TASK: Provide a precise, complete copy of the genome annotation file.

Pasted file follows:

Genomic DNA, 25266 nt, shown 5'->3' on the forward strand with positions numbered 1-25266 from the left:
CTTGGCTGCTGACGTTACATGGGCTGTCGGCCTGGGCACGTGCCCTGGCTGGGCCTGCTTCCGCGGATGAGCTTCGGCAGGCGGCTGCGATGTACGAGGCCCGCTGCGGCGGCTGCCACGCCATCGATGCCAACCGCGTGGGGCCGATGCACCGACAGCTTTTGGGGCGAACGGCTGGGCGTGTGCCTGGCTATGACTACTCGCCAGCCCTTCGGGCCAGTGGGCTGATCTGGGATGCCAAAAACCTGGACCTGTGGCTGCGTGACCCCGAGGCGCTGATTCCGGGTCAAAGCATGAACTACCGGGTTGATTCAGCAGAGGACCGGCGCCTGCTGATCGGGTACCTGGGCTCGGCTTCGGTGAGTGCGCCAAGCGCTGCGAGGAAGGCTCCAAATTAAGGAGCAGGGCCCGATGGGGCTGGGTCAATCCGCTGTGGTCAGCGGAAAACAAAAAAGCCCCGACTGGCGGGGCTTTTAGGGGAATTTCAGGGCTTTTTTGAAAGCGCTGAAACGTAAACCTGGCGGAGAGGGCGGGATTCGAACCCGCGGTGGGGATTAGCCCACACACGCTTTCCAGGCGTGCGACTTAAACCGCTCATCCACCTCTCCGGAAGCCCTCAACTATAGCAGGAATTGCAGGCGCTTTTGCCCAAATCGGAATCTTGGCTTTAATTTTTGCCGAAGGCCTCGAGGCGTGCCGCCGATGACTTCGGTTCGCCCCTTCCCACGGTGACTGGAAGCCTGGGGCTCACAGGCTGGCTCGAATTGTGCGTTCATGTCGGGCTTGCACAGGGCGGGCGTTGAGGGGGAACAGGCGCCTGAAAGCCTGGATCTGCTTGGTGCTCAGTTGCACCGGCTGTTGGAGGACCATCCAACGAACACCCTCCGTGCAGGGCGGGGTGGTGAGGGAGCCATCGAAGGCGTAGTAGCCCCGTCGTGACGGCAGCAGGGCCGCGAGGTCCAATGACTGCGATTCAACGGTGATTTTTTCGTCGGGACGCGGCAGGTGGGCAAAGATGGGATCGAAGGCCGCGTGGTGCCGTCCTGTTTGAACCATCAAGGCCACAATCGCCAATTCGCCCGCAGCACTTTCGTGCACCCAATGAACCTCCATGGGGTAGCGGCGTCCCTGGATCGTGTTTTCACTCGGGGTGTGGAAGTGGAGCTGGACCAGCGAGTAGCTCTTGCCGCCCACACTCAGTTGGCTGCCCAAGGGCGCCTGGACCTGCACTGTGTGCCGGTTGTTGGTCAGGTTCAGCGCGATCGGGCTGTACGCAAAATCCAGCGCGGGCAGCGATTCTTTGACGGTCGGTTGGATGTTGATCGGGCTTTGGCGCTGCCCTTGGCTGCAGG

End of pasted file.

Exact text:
Genomic DNA, 25266 nt, shown 5'->3' on the forward strand with positions numbered 1-25266 from the left:
CTTGGCTGCTGACGTTACATGGGCTGTCGGCCTGGGCACGTGCCCTGGCTGGGCCTGCTTCCGCGGATGAGCTTCGGCAGGCGGCTGCGATGTACGAGGCCCGCTGCGGCGGCTGCCACGCCATCGATGCCAACCGCGTGGGGCCGATGCACCGACAGCTTTTGGGGCGAACGGCTGGGCGTGTGCCTGGCTATGACTACTCGCCAGCCCTTCGGGCCAGTGGGCTGATCTGGGATGCCAAAAACCTGGACCTGTGGCTGCGTGACCCCGAGGCGCTGATTCCGGGTCAAAGCATGAACTACCGGGTTGATTCAGCAGAGGACCGGCGCCTGCTGATCGGGTACCTGGGCTCGGCTTCGGTGAGTGCGCCAAGCGCTGCGAGGAAGGCTCCAAATTAAGGAGCAGGGCCCGATGGGGCTGGGTCAATCCGCTGTGGTCAGCGGAAAACAAAAAAGCCCCGACTGGCGGGGCTTTTAGGGGAATTTCAGGGCTTTTTTGAAAGCGCTGAAACGTAAACCTGGCGGAGAGGGCGGGATTCGAACCCGCGGTGGGGATTAGCCCACACACGCTTTCCAGGCGTGCGACTTAAACCGCTCATCCACCTCTCCGGAAGCCCTCAACTATAGCAGGAATTGCAGGCGCTTTTGCCCAAATCGGAATCTTGGCTTTAATTTTTGCCGAAGGCCTCGAGGCGTGCCGCCGATGACTTCGGTTCGCCCCTTCCCACGGTGACTGGAAGCCTGGGGCTCACAGGCTGGCTCGAATTGTGCGTTCATGTCGGGCTTGCACAGGGCGGGCGTTGAGGGGGAACAGGCGCCTGAAAGCCTGGATCTGCTTGGTGCTCAGTTGCACCGGCTGTTGGAGGACCATCCAACGAACACCCTCCGTGCAGGGCGGGGTGGTGAGGGAGCCATCGAAGGCGTAGTAGCCCCGTCGTGACGGCAGCAGGGCCGCGAGGTCCAATGACTGCGATTCAACGGTGATTTTTTCGTCGGGACGCGGCAGGTGGGCAAAGATGGGATCGAAGGCCGCGTGGTGCCGTCCTGTTTGAACCATCAAGGCCACAATCGCCAATTCGCCCGCAGCACTTTCGTGCACCCAATGAACCTCCATGGGGTAGCGGCGTCCCTGGATCGTGTTTTCACTCGGGGTGTGGAAGTGGAGCTGGACCAGCGAGTAGCTCTTGCCGCCCACACTCAGTTGGCTGCCCAAGGGCGCCTGGACCTGCACTGTGTGCCGGTTGTTGGTCAGGTTCAGCGCGATCGGGCTGTACGCAAAATCCAGCGCGGGCAGCGATTCTTTGACGGTCGGTTGGATGTTGATCGGGCTTTGGCGCTGCCCTTGGCTGCAGG